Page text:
The Headline Should be Environmental Devastation

Since Donald Trump’s inauguration in January, he has almost ceaselessly been making headlines.  Whether it’s about crowd size, his daughter’s clothing line, light switches, travel bans, Oval Office couches, wire taps, microwave cameras or Snoop Dog, reporters seem ready and poised to jump on virtually anything Trump tweets or his comically inept sycophants, Spicer and Conway, say.  The problem with this steady stream of absurdity is that we are missing the big picture.  And yes, even the travel ban, as egregious and mean-spirited as it is, is not as important in the long run as the deregulation that Trump is undertaking with regards to environmental protection.

It is easy to get caught up in outrageous accusations, alternative facts and well publicized executive orders.  The bottom line though is that we only have one planet, and the damage that can be done to our air, water and land in the space of a few years can take generations to undo.  Yes, it makes me sick to my stomach to hear Trump try to defend his anti-Muslim travel ban by trumpeting the need to protect Americans, while at the same time rolling back Obama era regulations which made it tougher to purchase hand guns.  Yes, in the coming years, thousands may well die as a result of the loosening of gun laws and tens of thousands may be discriminated against and denied entry into America.  But that’s small potatoes compared to the devastation that will result from the poisoning of the planet.  The worst aspect of it is that it will not only affect our generation, but hundreds of millions, perhaps billions not yet born.  It is one thing to mess up the present world because of greed, vanity and myopia, but quite another thing to condemn the future.  There is simply no defense; we know what the most qualified scientists have been saying for decades.  To deny it or suggest that it is inconclusive is the most selfish and greedy act in human history, a saga which has seen no shortage of greed and selfishness.

It was inspirational in January when women marched on Washington to protest against the vicious, xenophobic and deceitful executive branch of the United States.  But where were the people in the streets when Trump appointed Scott Pruitt to head the Environmental Protection Agency?  If we cared about the planet, we should have brought cities to a standstill in the wake of this outrage.  Pruitt is on record as denying that human activity is the key factor in climate change.  He has a long history of fighting against environmental regulation and defending the actions of negligent companies.  This is the man that Trump has appointed to safeguard the planet.  Unless you live on a space station, that should be enough to enrage you.  Earth is our home.  We may be used to calling the four walls we live in home, but that’s just a temporary structure.  And the planet is not just our home, but home to the 8.7 million species that inhabit Earth.  And yes, the cynical and pragmatic thinkers out there will tell you that regardless of who is heading up the EPA, the hundreds of millions in ‘dark money’ spent by the ultra-rich will effectively neuter any serious regulations the EPA proposes in any event.  But this is still important.  It’s important because we have no Lorax to speak for the trees.  Scientists who speak out live in fear of being attacked by powerful lobby groups (see Michael Mann among others).  It’s important because as long as there was someone who really believed in the mandate of the EPA at its head, then bright young people may be inspired to work for the EPA and defend the planet.  How can the 17,000 employees of the EPA feel any motivation now?  How can they possess any confidence that their testing, their studies, their recommendations will produce anything of substance?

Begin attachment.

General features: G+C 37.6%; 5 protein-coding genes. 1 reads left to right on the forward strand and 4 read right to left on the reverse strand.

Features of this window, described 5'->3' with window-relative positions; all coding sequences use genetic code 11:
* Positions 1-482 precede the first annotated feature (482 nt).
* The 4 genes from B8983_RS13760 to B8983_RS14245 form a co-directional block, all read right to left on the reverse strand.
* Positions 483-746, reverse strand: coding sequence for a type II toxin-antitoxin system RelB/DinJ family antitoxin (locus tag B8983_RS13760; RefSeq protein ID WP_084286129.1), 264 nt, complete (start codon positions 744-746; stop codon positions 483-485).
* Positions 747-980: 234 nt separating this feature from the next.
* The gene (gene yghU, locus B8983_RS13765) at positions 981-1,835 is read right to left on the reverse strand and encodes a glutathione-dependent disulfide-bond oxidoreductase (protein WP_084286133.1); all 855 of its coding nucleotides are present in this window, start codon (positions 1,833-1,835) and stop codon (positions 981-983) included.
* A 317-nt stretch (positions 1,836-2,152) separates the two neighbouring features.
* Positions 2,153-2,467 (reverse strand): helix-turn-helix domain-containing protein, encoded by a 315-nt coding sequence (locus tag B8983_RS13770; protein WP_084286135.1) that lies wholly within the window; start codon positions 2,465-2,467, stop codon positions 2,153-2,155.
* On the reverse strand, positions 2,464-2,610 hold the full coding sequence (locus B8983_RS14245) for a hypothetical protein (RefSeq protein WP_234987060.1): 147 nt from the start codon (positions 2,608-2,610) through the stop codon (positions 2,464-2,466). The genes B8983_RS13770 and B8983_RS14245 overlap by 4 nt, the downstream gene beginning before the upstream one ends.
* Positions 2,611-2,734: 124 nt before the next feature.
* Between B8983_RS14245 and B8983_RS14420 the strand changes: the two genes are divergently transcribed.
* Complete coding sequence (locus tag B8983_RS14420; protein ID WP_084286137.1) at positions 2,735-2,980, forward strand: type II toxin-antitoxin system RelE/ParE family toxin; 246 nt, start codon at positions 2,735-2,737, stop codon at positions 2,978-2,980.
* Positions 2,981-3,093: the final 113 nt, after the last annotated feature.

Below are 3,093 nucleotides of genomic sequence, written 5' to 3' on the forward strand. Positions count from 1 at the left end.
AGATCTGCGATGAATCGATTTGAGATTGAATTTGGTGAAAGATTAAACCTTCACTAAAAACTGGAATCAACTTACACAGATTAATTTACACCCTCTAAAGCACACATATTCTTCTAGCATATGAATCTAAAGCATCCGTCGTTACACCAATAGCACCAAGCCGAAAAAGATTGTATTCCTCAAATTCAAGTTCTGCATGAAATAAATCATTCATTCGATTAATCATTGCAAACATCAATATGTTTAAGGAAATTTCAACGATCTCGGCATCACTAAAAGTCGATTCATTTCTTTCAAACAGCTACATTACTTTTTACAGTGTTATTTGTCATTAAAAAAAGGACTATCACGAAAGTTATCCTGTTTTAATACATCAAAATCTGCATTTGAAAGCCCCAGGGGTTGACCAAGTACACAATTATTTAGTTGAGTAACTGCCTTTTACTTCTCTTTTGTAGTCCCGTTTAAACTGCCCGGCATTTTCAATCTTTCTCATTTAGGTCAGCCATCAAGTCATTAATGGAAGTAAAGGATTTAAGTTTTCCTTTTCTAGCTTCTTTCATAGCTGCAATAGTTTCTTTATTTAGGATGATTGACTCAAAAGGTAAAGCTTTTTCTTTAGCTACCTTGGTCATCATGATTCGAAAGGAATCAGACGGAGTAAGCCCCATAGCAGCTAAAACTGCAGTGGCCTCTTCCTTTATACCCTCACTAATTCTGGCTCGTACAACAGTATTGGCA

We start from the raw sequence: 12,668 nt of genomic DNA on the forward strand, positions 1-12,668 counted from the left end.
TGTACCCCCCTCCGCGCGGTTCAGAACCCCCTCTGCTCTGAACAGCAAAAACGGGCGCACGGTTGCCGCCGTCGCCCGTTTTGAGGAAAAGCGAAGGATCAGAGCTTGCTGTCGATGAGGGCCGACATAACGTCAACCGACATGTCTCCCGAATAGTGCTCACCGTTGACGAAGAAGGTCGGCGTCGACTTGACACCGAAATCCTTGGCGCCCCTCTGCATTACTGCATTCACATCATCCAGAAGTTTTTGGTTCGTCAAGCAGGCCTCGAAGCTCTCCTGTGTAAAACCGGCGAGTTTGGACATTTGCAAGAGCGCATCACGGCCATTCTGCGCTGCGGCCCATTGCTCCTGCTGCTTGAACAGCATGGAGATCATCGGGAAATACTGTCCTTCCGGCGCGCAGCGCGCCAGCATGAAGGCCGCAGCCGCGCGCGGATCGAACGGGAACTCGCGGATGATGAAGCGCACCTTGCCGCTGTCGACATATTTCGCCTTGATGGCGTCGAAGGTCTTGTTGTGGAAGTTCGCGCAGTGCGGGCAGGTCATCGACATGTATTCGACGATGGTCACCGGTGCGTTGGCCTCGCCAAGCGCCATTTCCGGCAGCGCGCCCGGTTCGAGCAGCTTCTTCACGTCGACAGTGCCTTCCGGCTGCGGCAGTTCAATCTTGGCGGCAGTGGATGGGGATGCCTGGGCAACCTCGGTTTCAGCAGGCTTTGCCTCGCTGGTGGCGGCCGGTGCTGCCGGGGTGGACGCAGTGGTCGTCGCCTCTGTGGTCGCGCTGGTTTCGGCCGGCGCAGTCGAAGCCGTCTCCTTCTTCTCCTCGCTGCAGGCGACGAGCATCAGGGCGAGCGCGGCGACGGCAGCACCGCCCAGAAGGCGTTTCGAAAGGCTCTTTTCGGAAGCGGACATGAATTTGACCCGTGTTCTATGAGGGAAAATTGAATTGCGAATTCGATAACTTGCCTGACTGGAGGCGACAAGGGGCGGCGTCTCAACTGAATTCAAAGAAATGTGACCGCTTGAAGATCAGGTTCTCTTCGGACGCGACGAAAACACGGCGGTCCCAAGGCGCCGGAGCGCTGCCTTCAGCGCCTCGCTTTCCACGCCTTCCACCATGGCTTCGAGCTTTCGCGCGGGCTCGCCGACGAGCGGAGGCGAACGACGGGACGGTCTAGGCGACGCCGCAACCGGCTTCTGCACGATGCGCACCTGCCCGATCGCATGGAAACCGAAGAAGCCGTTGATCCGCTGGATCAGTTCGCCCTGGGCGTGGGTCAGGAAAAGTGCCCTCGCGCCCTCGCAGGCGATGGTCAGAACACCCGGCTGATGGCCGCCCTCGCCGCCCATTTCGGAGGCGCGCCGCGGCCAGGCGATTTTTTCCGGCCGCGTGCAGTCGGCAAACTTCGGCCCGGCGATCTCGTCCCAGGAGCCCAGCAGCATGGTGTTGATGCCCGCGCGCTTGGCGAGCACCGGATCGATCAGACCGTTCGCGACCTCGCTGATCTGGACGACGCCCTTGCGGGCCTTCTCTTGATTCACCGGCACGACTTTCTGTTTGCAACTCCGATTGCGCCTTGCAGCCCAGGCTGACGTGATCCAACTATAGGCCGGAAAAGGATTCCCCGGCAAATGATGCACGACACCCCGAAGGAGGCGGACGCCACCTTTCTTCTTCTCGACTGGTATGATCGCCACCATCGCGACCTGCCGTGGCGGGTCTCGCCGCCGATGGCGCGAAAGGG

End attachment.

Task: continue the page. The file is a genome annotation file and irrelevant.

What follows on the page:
Selfishness only flourishes if there is a lot of it.  Yes, the business leaders and politicians who have turned a blind eye to the poisoning of the planet have a special place in the pantheon of greed, but what have most of us done about it, myself included?  We’re so busy with the here and now that we have not thought about the horrible “intergenerational tyranny” we are imposing upon our descendants.  Don’t fool yourself.  When future generations think of us, they won’t remember our art ,our philosophy or our technological innovation.  They will know us simply as killers who doomed them; people who had the knowledge and means to sustain the world, but chose not to because they were too busy taking selfies, counting their money and relieving their stress.

If you don’t want that to be your legacy, stand up for the planet.

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